Mr. DIMOCK: Right, you're talking…

MARTIN: So, that's a lot.

Mr. DIMOCK: Yeah, about three-quarters of the public there. And that's where the decline is coming. It's probably no real surprise that African-Americans are still backing Obama about as strongly as they already have. So, if there's a decline, it's coming mainly among white voters.

MARTIN: What about Latinos?

Mr. DIMOCK: A little bit of a drop there, but still you're getting majority approval among Latinos and other minorities.

MARTIN: Can you drill down at all on these - on these numbers. Is it particular white voters, as I said, it's kind of a big group of people.

Mr. DIMOCK: It is a big group. And it's interesting in that - in our polling, it's really across the board. You're seeing a decline in approval across most groups. And I think the perspective to keep on it is his approval was very high early on. And it's come down to modest numbers. We're seeing about 42 percent among - approval among whites now.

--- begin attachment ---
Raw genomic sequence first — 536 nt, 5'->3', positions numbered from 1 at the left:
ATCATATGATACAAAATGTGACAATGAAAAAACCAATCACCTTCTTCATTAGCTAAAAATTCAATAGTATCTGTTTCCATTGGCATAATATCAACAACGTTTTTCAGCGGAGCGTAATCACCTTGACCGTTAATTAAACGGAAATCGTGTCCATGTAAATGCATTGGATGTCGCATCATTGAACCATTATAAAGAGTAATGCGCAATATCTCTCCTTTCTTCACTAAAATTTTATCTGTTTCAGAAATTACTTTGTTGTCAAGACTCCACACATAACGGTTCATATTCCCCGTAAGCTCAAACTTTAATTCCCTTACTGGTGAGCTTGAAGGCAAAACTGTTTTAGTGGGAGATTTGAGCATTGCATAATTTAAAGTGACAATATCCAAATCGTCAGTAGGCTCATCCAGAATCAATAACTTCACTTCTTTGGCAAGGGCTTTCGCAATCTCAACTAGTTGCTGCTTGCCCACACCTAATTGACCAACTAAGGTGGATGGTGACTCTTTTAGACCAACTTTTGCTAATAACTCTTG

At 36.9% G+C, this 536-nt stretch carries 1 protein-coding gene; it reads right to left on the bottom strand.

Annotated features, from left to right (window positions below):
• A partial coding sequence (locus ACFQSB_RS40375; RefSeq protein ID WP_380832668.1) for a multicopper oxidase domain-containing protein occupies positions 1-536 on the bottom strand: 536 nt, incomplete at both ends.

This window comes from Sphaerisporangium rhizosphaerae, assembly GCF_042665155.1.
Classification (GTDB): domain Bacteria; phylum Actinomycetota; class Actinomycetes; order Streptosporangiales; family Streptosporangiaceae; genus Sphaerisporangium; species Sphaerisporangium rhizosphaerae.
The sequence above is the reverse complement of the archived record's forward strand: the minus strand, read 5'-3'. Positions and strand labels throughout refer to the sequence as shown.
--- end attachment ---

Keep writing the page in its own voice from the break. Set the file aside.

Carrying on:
In some ways, that's about where he was during the election. Remember he didn't win majority of the vote among white voters. And now, his approval rating is back down to this kind of middle level.

MARTIN: So, it's back down to the earth from the stratosphere.

Mr. DIMOCK: That's one way of putting it.

MARTIN: And finally, Michael, before I turn to the other - other guests, you know, I attributed it to the health care…

Mr. DIMOCK: Mm-hmm.

MARTIN: …this debate. Do you?

Mr. DIMOCK: Health care…

MARTIN: Is that a correlation or is it a cause?

Mr. DIMOCK: Health care is the biggest issue right now. It's the focal point. It's setting the tone for his presidency. When pollsters ask approval on a variety of issues: health care, Afghanistan, the economy, his approval is coming down in all of those areas. But health care is really what's setting the tone right now.